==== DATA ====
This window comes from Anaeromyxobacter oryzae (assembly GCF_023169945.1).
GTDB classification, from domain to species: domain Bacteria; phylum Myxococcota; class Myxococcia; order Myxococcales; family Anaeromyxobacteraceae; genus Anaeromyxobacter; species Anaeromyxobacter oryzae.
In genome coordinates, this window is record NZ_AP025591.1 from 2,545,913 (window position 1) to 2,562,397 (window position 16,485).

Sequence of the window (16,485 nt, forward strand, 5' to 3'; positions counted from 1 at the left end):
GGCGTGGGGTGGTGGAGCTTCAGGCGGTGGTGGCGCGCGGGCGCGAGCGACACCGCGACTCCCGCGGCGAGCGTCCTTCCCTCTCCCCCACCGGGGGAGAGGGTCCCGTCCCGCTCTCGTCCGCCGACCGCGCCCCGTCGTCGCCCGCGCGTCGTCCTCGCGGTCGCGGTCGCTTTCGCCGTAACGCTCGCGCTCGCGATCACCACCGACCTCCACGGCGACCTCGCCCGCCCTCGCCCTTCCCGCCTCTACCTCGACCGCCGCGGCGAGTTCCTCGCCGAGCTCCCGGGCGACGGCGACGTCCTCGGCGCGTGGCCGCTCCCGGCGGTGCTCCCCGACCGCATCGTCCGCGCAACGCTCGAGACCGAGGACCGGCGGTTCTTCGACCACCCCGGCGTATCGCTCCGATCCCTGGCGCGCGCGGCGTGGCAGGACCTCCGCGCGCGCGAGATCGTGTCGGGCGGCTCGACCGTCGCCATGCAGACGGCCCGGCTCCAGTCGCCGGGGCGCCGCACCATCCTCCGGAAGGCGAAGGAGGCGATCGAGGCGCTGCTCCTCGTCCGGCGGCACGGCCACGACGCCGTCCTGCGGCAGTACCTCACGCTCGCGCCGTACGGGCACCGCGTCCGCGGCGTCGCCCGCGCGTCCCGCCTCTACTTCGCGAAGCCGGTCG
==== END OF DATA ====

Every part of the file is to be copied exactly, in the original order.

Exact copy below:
This window comes from Anaeromyxobacter oryzae (assembly GCF_023169945.1).
GTDB classification, from domain to species: domain Bacteria; phylum Myxococcota; class Myxococcia; order Myxococcales; family Anaeromyxobacteraceae; genus Anaeromyxobacter; species Anaeromyxobacter oryzae.
In genome coordinates, this window is record NZ_AP025591.1 from 2,545,913 (window position 1) to 2,562,397 (window position 16,485).

Sequence of the window (16,485 nt, forward strand, 5' to 3'; positions counted from 1 at the left end):
GGCGTGGGGTGGTGGAGCTTCAGGCGGTGGTGGCGCGCGGGCGCGAGCGACACCGCGACTCCCGCGGCGAGCGTCCTTCCCTCTCCCCCACCGGGGGAGAGGGTCCCGTCCCGCTCTCGTCCGCCGACCGCGCCCCGTCGTCGCCCGCGCGTCGTCCTCGCGGTCGCGGTCGCTTTCGCCGTAACGCTCGCGCTCGCGATCACCACCGACCTCCACGGCGACCTCGCCCGCCCTCGCCCTTCCCGCCTCTACCTCGACCGCCGCGGCGAGTTCCTCGCCGAGCTCCCGGGCGACGGCGACGTCCTCGGCGCGTGGCCGCTCCCGGCGGTGCTCCCCGACCGCATCGTCCGCGCAACGCTCGAGACCGAGGACCGGCGGTTCTTCGACCACCCCGGCGTATCGCTCCGATCCCTGGCGCGCGCGGCGTGGCAGGACCTCCGCGCGCGCGAGATCGTGTCGGGCGGCTCGACCGTCGCCATGCAGACGGCCCGGCTCCAGTCGCCGGGGCGCCGCACCATCCTCCGGAAGGCGAAGGAGGCGATCGAGGCGCTGCTCCTCGTCCGGCGGCACGGCCACGACGCCGTCCTGCGGCAGTACCTCACGCTCGCGCCGTACGGGCACCGCGTCCGCGGCGTCGCCCGCGCGTCCCGCCTCTACTTCGCGAAGCCGGTCG